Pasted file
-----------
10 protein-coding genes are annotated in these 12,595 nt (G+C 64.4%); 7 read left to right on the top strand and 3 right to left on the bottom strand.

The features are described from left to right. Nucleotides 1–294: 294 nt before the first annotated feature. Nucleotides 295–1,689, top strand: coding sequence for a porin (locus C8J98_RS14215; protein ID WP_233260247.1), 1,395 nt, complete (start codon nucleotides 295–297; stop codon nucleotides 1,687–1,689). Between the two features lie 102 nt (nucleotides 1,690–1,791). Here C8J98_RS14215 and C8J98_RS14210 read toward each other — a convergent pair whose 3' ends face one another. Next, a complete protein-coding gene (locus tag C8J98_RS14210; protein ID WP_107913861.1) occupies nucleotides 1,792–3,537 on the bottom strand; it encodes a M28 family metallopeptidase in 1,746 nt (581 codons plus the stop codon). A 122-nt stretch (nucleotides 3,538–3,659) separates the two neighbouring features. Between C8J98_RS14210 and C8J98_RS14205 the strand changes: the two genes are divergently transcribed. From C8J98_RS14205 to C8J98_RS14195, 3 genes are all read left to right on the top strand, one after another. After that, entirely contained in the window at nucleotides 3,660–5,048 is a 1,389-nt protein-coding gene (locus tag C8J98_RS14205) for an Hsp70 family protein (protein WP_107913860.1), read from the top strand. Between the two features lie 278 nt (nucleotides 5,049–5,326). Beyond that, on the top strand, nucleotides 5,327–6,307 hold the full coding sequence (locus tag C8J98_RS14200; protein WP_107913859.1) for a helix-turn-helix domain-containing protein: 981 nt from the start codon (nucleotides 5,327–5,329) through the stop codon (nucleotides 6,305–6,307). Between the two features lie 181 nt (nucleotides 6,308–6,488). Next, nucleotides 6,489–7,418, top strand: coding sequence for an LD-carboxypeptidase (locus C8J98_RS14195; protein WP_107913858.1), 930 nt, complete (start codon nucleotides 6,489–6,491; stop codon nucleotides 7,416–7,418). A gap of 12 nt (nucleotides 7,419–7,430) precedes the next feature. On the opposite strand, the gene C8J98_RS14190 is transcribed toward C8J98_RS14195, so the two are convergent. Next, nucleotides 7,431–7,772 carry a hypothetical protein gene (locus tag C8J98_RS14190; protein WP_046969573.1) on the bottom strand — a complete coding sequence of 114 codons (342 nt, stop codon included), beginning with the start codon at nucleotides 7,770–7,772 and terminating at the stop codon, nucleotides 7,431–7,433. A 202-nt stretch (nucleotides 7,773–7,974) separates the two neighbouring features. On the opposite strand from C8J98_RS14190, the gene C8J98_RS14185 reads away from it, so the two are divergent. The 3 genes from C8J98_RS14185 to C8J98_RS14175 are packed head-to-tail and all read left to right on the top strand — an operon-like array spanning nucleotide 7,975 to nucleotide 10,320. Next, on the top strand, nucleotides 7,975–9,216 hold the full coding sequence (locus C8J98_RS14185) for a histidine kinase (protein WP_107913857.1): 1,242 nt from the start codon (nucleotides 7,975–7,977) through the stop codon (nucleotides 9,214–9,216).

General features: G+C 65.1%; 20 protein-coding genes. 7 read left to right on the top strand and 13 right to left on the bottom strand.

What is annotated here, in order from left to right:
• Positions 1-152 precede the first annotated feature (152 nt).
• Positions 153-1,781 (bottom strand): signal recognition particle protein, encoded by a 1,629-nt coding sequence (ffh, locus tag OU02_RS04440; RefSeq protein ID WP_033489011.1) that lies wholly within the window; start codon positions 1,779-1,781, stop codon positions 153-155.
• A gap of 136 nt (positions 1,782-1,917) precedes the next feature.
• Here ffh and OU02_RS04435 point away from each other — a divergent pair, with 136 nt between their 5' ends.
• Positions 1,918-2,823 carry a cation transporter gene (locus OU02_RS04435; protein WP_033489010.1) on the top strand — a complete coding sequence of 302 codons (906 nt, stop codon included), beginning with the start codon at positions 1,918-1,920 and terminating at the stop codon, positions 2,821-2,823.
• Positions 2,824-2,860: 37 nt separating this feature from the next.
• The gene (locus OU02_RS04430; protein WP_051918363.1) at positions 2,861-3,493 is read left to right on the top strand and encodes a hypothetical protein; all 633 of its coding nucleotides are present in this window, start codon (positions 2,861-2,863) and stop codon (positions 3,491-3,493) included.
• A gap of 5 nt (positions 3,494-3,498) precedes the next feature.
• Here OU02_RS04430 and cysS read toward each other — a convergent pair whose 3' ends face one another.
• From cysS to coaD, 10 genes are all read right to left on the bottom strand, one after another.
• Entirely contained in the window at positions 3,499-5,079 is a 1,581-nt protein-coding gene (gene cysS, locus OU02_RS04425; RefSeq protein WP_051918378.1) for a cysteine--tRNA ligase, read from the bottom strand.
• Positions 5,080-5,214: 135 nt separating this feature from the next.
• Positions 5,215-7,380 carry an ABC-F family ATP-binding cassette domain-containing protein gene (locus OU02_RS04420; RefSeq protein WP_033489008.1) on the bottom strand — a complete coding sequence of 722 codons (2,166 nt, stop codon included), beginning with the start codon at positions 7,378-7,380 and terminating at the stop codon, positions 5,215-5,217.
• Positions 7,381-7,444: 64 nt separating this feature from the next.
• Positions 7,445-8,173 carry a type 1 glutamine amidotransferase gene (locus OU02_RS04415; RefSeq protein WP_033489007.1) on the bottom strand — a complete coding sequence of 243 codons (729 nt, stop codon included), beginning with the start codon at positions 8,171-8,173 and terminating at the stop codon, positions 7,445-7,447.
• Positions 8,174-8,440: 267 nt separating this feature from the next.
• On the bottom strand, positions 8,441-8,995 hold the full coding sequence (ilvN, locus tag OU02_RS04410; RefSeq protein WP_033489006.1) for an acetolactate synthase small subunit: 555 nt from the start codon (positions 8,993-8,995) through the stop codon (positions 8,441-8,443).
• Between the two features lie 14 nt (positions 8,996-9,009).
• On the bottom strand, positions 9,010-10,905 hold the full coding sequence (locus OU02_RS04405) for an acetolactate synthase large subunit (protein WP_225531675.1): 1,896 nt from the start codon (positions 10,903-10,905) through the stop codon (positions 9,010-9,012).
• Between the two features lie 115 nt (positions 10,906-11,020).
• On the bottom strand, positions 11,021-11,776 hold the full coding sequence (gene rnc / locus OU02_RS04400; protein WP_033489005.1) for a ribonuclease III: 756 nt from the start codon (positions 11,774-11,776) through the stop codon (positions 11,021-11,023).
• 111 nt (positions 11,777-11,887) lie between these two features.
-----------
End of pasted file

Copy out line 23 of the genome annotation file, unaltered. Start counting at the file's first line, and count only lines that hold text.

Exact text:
• On the bottom strand, positions 9,010-10,905 hold the full coding sequence (locus OU02_RS04405) for an acetolactate synthase large subunit (protein WP_225531675.1): 1,896 nt from the start codon (positions 10,903-10,905) through the stop codon (positions 9,010-9,012).